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Friday, June 27, 2014

3:12 am edt          Comments

Saturday, March 24, 2012

The jazz nexus

Get ready for a post that is so deranged it could be harmful to your health.  Don't blame me if you come away from it insisting that America go on the gold standard.

In 1994 Paramount released the first Next Generation Star Trek film, entitled, appropriately enough, Generations.  It was a good film, not a great film, but one that I enjoyed when I saw it in its original release, as well in subsequent viewings on cable.  It featured the epic meeting between Captains Kirk and Picard, as well as the destruction of the original Enterprise.  What's not to like?

For this post, however, I'm going to focus on a small portion of the film -- a five-minute sequence in which Kirk and Picard find themselves marooned in the Nexus; an extra-dimensional realm in which ones thoughts and desires shape reality.

For Picard this meant re-discovering a love interest from his youth whom he had abandoned for the sake of his career.  For Kirk it basically boiled down to going horseback riding.

No matter, though, they were happy, at least for five minutes.  Once they realized that they had to get back to saving the universe they left the Nexus and  returned to reality, or at least what passed for it in the Star Trek universe.

Which brings me to the jazz portion of this post.  It is my belief that there exists a jazz nexus.  That is to say that there is a zone that can be entered in which the beat becomes wide enough so that the musician possesses unlimited powers.  While in the jazz nexus he can do no wrong and so is capable of executing an unlimited amount of ideas with effortless fluidity.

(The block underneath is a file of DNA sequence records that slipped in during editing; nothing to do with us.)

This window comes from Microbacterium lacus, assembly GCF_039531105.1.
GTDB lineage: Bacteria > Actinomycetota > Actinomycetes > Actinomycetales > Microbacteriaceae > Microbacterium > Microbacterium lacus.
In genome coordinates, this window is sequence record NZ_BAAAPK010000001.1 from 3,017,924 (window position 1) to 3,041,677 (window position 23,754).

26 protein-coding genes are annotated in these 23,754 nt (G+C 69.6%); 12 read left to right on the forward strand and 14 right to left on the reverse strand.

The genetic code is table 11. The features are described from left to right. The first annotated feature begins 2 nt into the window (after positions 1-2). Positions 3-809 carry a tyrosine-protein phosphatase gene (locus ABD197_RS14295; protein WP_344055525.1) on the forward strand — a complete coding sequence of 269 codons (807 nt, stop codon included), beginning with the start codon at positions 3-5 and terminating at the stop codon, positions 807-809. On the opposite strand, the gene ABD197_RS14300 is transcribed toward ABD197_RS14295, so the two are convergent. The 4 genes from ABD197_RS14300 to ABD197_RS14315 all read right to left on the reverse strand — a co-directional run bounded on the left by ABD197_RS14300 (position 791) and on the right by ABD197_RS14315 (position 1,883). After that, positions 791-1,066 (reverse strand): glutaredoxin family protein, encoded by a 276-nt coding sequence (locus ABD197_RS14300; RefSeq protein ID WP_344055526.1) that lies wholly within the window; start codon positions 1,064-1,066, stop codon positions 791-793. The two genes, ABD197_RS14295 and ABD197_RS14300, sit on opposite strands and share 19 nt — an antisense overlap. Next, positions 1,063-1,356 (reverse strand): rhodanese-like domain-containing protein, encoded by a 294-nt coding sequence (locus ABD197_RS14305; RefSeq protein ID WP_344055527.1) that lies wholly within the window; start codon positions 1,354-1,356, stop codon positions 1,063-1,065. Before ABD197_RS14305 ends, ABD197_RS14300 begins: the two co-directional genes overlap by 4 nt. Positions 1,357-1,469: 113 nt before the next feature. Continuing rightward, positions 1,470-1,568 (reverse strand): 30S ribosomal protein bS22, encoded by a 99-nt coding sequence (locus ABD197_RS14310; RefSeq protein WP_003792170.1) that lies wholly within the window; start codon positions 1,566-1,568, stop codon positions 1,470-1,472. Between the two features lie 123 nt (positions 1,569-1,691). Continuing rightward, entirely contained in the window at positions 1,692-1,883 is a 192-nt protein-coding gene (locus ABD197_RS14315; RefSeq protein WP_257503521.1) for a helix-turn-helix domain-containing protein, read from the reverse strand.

It's not an easy place to get to.  It takes a symbiotic and cohesive unit, as well as a nurturing performance space with a sympathetic audience.  It's not somewhere you can get to on your own.  I believe that's why musicians have chosen this life, which at best is a non-lucrative existence that comes with years of dues paying and struggle.

As for me, I believe that at some point in my youth -- I can almost remember the exact night  -- I stumbled into the nexus and was given a brief glimpse of what it had to offer.  Once I had the bug I dedicated my life to trying to get back there.

Musicians such as Wynton Kelley and Hank Mobley lived in the nexus.  Mortals such as I are allowed in for a brief taste every so often --  long enough to keep me going playing $50.00 gigs secure in the knowledge that I will return.


4:34 pm edt          Comments

Friday, March 2, 2012


Have you all noticed how loud life is getting?  I'm not talking about the street noise of a bustling city -- I like the mayhem of honking horns and people screaming good-naturedly, or angrily at each other.  I'm talking about ancillary noise that did not exist a decade ago.

When you go to a movie, even before the trailers begin, there are commercials playing at an uncomfortable volume.  Forget the feature, which is deafening.